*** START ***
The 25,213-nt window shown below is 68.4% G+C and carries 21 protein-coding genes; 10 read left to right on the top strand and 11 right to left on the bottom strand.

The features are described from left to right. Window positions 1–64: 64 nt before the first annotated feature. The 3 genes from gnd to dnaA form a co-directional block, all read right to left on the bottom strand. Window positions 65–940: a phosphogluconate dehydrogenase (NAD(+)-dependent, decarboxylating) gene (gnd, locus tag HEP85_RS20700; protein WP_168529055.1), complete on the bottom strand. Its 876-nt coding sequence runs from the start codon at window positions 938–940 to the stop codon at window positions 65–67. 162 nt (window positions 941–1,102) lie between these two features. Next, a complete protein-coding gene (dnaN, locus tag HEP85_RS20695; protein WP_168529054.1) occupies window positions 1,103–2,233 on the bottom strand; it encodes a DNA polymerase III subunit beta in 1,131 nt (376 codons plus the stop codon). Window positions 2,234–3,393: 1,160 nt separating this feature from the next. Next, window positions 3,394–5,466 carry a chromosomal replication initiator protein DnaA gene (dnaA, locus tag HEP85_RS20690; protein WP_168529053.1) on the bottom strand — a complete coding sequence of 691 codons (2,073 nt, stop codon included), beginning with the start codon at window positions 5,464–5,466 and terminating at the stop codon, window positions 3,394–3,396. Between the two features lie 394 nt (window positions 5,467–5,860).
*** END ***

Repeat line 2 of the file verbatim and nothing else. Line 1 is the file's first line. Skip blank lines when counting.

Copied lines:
The features are described from left to right. Window positions 1–64: 64 nt before the first annotated feature. The 3 genes from gnd to dnaA form a co-directional block, all read right to left on the bottom strand. Window positions 65–940: a phosphogluconate dehydrogenase (NAD(+)-dependent, decarboxylating) gene (gnd, locus tag HEP85_RS20700; protein WP_168529055.1), complete on the bottom strand. Its 876-nt coding sequence runs from the start codon at window positions 938–940 to the stop codon at window positions 65–67. 162 nt (window positions 941–1,102) lie between these two features. Next, a complete protein-coding gene (dnaN, locus tag HEP85_RS20695; protein WP_168529054.1) occupies window positions 1,103–2,233 on the bottom strand; it encodes a DNA polymerase III subunit beta in 1,131 nt (376 codons plus the stop codon). Window positions 2,234–3,393: 1,160 nt separating this feature from the next. Next, window positions 3,394–5,466 carry a chromosomal replication initiator protein DnaA gene (dnaA, locus tag HEP85_RS20690; protein WP_168529053.1) on the bottom strand — a complete coding sequence of 691 codons (2,073 nt, stop codon included), beginning with the start codon at window positions 5,464–5,466 and terminating at the stop codon, window positions 3,394–3,396. Between the two features lie 394 nt (window positions 5,467–5,860).